I love dividends. There is nothing like getting cash in your pocket to drive home the fact that your shares represent part ownership in a real business. They are also an unfakeable sign of financial health. You can't pay dividends using earnings from accounting games.
Most lists of dividend kings (or aristocrats) focus exclusively on the number of years a company has had uninterrupted dividend increases. There is an elegant logic to this, as it shows a great degree of fiscal discipline on management's part, and it also provides a degree of future security: After all, management knows that dividend increases are expected each year and not doing so would create a shareholder backlash. It would also call into question the financial health of the company.
Consecutive annual dividend increases is a nice yardstick, but I would like to nominate a slightly more inclusive measure of management's effective use of cash: The earnings conversion ratio. This is simply the total amount cash that is returned to shareholders (through dividends and buybacks) divided by total earnings over the last 10 years. Any company that manages a ratio of over 60% while managing to grow earnings at least 8% a year is a dividend King in my book.
Take Microsoft (MSFT).
It wasn't so long ago that tech companies saw paying dividends as a sign of weakness. It was an admission that you had run out of ideas about how to expand your empire. After the tech bubble burst, however, one tech giant after another got dividend religion, perhaps none more so than Microsoft. After a slow start in 2003 it exploded out of the gate with a special $3 / share dividend in 2005.
Over the last 10 years Microsoft has reported a total of $139 billion in earnings.
In total, Microsoft has distributed $64.2 billion in dividends over the last 10 years.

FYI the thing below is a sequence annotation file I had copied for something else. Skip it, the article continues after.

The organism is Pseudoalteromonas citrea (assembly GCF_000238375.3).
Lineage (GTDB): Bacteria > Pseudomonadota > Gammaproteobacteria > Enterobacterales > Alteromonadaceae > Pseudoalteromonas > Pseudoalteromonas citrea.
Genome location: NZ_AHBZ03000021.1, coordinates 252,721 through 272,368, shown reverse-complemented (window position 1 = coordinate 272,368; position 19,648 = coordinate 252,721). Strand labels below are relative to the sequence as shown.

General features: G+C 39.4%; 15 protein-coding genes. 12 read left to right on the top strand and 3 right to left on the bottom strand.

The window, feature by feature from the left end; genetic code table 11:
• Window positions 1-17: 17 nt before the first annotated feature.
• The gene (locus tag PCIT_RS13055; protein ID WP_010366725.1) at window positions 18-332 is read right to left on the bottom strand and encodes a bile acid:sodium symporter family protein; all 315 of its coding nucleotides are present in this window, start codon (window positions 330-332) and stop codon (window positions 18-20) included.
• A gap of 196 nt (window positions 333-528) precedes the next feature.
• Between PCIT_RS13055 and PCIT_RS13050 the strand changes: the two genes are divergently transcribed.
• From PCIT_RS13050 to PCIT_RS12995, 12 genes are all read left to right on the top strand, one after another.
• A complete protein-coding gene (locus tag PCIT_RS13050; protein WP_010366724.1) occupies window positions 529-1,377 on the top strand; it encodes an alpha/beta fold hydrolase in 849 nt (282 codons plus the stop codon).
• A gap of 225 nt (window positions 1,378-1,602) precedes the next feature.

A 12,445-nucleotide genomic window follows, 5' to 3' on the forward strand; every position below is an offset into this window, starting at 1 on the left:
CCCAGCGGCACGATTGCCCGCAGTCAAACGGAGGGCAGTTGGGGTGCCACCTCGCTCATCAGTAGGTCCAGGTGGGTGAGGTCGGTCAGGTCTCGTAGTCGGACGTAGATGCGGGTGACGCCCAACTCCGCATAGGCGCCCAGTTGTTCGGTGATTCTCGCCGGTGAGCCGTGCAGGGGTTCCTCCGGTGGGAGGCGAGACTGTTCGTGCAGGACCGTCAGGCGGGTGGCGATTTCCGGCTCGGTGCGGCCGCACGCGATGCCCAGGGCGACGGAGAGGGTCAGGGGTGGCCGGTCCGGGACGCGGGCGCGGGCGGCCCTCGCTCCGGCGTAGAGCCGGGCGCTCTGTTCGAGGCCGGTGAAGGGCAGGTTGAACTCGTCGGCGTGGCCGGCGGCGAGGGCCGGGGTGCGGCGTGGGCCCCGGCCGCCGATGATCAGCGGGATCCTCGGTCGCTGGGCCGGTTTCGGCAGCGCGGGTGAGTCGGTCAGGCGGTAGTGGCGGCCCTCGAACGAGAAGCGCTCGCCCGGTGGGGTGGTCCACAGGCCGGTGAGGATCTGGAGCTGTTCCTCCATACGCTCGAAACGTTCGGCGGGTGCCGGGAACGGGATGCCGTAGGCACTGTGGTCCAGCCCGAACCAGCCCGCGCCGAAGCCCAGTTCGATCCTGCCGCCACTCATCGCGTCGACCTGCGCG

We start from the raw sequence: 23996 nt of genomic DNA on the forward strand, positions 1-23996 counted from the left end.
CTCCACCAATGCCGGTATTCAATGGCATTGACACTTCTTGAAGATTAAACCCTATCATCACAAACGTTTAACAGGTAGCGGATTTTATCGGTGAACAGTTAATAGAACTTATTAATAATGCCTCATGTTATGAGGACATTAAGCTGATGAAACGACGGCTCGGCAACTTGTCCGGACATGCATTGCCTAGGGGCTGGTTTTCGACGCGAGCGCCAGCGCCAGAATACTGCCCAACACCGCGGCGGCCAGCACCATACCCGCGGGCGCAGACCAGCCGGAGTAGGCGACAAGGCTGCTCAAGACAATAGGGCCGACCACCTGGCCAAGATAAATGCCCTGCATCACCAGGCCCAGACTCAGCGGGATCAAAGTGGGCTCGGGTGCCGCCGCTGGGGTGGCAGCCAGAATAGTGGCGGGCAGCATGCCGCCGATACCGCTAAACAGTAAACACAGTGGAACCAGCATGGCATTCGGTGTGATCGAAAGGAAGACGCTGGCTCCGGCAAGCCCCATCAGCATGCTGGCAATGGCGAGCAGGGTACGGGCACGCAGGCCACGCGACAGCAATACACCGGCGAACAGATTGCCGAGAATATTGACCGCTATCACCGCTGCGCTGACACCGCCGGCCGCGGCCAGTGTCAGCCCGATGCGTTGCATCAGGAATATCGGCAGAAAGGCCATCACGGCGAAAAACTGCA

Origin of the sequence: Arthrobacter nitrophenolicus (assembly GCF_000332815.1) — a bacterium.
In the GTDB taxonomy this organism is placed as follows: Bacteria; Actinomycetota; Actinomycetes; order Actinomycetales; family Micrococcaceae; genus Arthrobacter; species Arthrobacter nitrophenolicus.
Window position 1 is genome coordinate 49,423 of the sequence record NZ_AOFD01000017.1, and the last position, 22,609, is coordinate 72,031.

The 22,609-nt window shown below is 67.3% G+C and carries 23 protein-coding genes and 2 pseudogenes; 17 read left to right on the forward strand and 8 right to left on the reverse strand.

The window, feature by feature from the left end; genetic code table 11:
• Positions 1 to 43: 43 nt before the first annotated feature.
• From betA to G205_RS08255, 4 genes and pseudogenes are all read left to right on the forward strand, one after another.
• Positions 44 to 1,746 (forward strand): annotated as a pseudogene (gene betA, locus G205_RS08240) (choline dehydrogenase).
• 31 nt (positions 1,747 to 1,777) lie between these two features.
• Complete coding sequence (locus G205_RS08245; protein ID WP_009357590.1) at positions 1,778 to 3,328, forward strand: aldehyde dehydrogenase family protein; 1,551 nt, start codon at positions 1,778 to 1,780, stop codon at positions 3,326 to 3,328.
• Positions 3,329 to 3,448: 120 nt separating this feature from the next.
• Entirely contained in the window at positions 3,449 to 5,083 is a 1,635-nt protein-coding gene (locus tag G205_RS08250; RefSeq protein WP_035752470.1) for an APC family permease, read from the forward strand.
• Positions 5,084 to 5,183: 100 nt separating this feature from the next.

On top of that, they bought back a net of 2.6 billion shares of stock, which has a present value of $70 billion. You will notice that I don't give them credit for the amount that they spent to buy back shares (they actually spent $88.2 billion) but only the current value with a 10% haircut, just to be conservative.
Finally, I look at the tangible book value to make sure that the company is actually paying dividends out of earnings. In Microsoft's case, the tangible book value (I strip out goodwill and any other intangibles I can find) actually fell by 6.6 billion, so that gets subtracted from the payout totals.
Adding it all up, Microsoft gave back $64.2 + $70 -$ 6.6 = $127.6 billion out of a total earnings of $139 billion for an Earnings Conversion Ratio of 92% !!!
That's amazing. There are very few companies out there that can claim to have returned 92 cents of every dollar back to shareholders over the past ten years.
A final check is to look at the earnings growth. Steady growth means room for dividend increases in the future. In Microsoft's case, earnings grew at a very respectable 11% compounded over the last ten years, easily satisfying my 8% hurdle.
Taken together, I would say that Microsoft deserves to be called a Dividend King.
On a final note, being a Dividend King does not make a stock a buy, just a great company to own if you can get it at a good price. With that in mind, let's look at what a slice of Microsoft will cost you today.
As you can see, Microsoft is trading at a P/E of less than 11 (and that doesn't even strip out the cash on the balance sheet), making it not only a great company, but also a good buy.
Do you think your favorite dividend stock meets my test to be a King?
Disclosure: I am long MSFT.